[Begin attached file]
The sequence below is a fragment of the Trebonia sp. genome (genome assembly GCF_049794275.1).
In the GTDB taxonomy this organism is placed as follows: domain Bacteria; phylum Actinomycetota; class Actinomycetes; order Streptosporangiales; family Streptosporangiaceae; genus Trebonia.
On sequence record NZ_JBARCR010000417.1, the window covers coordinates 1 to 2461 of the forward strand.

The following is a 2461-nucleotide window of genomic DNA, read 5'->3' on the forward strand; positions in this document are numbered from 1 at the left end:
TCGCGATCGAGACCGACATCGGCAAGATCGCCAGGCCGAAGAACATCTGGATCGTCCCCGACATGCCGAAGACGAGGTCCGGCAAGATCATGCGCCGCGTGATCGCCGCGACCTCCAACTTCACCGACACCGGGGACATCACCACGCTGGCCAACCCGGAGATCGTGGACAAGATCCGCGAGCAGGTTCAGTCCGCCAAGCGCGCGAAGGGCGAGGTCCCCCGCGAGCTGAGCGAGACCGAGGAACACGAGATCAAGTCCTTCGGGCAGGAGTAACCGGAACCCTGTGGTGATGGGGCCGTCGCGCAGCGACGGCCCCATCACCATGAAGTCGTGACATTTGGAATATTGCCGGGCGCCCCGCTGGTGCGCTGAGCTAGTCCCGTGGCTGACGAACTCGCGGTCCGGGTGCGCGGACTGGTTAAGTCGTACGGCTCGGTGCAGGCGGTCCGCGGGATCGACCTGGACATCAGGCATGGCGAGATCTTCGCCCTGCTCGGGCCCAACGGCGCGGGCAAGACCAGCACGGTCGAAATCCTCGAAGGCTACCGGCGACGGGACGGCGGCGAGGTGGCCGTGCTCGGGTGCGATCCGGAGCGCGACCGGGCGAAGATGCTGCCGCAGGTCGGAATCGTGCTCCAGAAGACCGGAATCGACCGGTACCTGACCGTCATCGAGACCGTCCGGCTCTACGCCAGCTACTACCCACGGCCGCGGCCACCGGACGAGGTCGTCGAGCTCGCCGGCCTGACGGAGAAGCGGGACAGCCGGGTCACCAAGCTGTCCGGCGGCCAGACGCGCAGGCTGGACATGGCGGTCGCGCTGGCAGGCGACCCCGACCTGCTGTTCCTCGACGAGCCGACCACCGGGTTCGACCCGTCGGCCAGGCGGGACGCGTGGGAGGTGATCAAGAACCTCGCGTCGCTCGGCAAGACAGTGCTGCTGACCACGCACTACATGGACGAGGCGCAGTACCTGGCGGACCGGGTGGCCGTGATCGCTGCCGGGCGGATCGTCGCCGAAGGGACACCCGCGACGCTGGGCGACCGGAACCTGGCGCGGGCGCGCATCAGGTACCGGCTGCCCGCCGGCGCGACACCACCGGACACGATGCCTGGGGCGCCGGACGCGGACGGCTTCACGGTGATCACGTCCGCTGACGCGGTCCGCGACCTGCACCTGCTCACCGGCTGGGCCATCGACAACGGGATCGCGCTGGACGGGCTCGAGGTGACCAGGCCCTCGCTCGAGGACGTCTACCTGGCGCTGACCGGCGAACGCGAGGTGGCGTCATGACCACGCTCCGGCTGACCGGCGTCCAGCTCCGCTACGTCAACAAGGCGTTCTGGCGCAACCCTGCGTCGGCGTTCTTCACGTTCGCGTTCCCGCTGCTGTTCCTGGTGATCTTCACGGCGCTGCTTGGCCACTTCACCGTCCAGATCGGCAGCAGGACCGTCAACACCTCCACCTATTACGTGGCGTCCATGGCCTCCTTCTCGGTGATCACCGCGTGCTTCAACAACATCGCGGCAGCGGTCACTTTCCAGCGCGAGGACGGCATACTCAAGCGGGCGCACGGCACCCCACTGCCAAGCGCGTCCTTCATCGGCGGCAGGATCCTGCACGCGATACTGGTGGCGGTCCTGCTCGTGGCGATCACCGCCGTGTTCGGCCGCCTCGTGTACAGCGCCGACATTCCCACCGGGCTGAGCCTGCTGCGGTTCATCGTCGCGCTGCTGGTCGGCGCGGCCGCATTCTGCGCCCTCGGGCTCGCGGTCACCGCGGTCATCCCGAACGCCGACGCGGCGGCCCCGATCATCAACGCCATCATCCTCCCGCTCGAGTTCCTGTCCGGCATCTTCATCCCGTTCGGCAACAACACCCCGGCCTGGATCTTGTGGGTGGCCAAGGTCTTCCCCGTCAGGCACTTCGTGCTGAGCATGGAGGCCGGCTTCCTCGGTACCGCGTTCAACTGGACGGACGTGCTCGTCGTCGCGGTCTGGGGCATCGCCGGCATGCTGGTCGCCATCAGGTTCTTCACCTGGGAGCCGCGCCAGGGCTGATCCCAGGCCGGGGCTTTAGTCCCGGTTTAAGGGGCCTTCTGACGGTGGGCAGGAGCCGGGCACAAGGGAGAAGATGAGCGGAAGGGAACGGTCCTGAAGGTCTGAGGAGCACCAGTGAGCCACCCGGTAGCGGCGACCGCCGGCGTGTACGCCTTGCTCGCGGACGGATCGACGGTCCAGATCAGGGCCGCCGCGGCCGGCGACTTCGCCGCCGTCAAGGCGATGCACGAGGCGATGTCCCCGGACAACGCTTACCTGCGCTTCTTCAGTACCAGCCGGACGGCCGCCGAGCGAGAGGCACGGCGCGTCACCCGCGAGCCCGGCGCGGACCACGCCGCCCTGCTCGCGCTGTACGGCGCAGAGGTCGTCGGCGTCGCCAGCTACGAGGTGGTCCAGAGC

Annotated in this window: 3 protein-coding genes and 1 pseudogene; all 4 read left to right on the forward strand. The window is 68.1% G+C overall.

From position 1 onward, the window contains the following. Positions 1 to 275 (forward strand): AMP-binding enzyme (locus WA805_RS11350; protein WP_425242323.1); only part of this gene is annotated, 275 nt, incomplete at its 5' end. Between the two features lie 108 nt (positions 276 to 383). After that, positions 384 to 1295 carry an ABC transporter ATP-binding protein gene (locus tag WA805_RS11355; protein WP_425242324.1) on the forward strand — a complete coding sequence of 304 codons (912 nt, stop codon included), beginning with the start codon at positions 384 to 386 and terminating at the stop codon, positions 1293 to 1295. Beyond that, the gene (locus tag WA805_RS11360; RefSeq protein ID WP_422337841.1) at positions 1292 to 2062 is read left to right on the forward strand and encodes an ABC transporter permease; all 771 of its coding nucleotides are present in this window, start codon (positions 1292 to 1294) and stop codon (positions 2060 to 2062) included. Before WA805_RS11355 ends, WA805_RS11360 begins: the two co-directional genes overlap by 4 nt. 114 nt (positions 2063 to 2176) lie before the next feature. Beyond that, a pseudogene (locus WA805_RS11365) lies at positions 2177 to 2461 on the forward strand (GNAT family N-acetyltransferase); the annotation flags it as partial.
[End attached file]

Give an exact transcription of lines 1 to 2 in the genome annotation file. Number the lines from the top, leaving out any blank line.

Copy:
The sequence below is a fragment of the Trebonia sp. genome (genome assembly GCF_049794275.1).
In the GTDB taxonomy this organism is placed as follows: domain Bacteria; phylum Actinomycetota; class Actinomycetes; order Streptosporangiales; family Streptosporangiaceae; genus Trebonia.